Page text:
Partners and directors

Benjamin Taylor

Benjamin is founder and managing partner at RedQuadrant, and chief executive of the Public Service Transformation Academy. He studied philosophy, politics, and economics at Oxford University before becoming co-ordinator of a youth development charity. He moved on to Shepherd's Bush Advice Centre, part of the London Borough of Hammersmith and Fulham and has been in and around public service ever since. For seven years, he was adviser to the leader of the council, involved at the highest level in budget setting, policy, and the first round of local strategic partnerships. He was also 'eGovernment manager', when that was a thing, a leader of the Customer First programme, and helped to procure a local strategic partnership. In doing this he came across consultants - including some he now works with - and found them full of new and exciting ideas. That led to a career in PWC and Sector Projects (part of Capita group), where he worked with clients from the Government of Armenia to Birmingham City council. He has undertaken voluntary accreditation missions for Youth Business International in Bangladesh, Dominica, Sweden, and Serbia. Benjamin is passionate about systems thinking, customer-led transformation, lean, and generally better ways to run and lead organisations. He holds a lean six sigma black belt and is accredited to run the power+systems organisation workshop and 'when cultures meet' workshop. Benjamin is a non-exec director of SCiO, visiting lecturer in applied systems thinking at Cass Business School, City Univerity, and has lectured at Nottingham Business School and Oxford Said/HEC Paris. Cycles to work, Boris-style.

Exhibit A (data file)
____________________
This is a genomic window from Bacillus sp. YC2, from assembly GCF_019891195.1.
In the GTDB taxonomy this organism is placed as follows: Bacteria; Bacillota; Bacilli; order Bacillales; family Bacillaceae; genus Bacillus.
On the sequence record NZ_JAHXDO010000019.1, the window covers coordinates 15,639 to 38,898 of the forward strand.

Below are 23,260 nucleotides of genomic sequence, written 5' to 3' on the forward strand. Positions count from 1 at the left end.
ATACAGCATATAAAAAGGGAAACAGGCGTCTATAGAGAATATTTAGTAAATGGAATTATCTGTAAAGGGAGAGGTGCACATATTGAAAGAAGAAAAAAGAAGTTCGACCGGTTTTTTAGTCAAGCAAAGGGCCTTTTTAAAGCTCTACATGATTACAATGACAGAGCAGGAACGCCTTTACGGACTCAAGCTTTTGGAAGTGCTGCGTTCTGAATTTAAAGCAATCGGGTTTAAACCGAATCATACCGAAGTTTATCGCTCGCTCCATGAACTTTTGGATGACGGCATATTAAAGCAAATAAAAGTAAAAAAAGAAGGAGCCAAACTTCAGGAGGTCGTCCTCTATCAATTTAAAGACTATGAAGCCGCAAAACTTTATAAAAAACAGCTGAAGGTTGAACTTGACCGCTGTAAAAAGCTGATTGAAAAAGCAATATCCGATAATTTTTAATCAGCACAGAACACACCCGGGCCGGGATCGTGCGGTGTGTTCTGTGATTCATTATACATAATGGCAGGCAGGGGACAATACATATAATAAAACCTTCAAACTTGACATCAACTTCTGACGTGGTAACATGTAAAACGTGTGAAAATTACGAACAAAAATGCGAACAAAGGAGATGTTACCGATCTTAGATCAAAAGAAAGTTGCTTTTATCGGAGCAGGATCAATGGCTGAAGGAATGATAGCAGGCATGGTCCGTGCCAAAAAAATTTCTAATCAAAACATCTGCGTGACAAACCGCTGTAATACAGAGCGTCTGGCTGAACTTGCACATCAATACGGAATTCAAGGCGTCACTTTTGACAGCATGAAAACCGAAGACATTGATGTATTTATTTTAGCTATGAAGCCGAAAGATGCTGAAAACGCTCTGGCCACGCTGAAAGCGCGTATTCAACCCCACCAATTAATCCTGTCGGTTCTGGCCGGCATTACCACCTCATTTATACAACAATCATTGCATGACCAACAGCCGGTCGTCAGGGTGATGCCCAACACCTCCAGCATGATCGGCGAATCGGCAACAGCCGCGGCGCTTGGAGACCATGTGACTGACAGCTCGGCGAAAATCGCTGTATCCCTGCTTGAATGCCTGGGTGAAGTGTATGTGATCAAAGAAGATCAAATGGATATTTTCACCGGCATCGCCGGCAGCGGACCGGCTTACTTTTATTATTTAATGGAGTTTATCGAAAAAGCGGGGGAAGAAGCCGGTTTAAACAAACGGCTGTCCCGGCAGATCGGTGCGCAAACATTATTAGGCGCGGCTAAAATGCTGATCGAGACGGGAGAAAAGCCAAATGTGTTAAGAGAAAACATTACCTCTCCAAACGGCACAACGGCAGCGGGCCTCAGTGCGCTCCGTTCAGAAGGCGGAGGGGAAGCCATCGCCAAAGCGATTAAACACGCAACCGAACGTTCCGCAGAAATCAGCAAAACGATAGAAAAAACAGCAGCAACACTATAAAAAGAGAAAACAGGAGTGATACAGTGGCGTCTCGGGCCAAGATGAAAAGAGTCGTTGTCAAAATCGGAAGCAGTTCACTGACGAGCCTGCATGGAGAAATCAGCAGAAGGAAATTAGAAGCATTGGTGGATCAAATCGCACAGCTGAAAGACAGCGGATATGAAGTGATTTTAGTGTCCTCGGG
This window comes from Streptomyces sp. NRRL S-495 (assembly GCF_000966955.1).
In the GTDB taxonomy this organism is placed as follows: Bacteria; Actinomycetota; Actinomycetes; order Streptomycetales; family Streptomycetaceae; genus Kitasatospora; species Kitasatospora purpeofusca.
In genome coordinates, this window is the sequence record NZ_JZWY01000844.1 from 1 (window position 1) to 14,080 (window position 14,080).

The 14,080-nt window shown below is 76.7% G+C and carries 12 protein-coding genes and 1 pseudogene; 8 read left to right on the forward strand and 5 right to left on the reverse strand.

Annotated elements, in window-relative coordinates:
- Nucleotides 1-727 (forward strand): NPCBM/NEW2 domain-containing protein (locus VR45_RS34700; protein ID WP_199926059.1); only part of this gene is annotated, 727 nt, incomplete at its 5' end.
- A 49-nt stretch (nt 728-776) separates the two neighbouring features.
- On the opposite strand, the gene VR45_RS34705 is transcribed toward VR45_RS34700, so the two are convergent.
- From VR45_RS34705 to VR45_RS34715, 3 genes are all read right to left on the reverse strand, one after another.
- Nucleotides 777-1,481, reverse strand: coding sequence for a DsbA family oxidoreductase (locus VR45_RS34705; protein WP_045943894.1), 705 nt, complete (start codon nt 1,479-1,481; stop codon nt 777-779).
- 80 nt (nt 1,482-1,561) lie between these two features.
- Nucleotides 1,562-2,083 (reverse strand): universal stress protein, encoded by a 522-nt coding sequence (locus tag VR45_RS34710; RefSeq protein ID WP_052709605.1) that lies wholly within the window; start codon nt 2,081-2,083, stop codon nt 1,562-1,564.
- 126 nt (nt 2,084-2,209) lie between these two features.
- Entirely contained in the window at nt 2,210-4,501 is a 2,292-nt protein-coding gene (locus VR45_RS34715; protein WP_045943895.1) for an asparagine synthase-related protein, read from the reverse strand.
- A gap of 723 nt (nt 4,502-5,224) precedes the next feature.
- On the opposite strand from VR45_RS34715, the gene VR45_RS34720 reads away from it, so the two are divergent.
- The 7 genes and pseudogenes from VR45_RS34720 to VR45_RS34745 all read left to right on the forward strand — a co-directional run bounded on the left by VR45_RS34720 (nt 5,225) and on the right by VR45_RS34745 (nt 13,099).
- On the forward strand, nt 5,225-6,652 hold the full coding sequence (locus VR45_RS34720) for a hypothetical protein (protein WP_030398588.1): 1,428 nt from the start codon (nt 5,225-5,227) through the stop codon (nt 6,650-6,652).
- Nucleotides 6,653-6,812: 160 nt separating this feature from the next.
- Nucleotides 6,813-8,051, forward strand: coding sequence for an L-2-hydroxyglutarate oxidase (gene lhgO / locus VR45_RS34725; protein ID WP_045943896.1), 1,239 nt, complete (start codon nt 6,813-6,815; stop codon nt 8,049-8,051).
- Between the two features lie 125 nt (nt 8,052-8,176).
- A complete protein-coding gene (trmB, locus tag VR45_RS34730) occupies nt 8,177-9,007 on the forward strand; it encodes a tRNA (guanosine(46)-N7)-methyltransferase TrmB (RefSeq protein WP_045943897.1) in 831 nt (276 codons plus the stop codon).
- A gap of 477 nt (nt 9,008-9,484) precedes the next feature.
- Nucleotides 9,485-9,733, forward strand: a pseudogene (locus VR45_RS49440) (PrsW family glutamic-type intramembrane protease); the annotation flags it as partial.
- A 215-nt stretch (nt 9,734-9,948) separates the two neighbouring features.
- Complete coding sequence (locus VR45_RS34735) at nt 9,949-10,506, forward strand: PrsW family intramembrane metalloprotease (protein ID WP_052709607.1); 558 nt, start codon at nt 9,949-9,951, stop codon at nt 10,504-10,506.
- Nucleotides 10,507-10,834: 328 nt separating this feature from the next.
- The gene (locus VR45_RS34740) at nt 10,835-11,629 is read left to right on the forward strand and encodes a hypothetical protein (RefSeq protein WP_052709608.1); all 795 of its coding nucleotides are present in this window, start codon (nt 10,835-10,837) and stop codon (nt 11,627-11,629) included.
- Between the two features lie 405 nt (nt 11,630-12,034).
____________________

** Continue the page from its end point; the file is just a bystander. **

Lorna Smalley

Lorna started work developing and implementing technology solutions for private sector organisations in the retail, motor, and airline industries, before moving to local government in the early 1990s. She noticed that, however good the technology solutions were from a technical point of view, people didn’t necessarily want to use them. Usually, this was because business processes had not been aligned to the new systems, or that staff were not prepared to change the way they worked – or both. Over the past ten years, Lorna has been working in process improvement and change management within local government. She has run a number of projects with and without technology elements, and in recent years has focused on culture change through organisational development, particularly coaching and mentoring. Lorna is our director for people, coaching, and learning and development.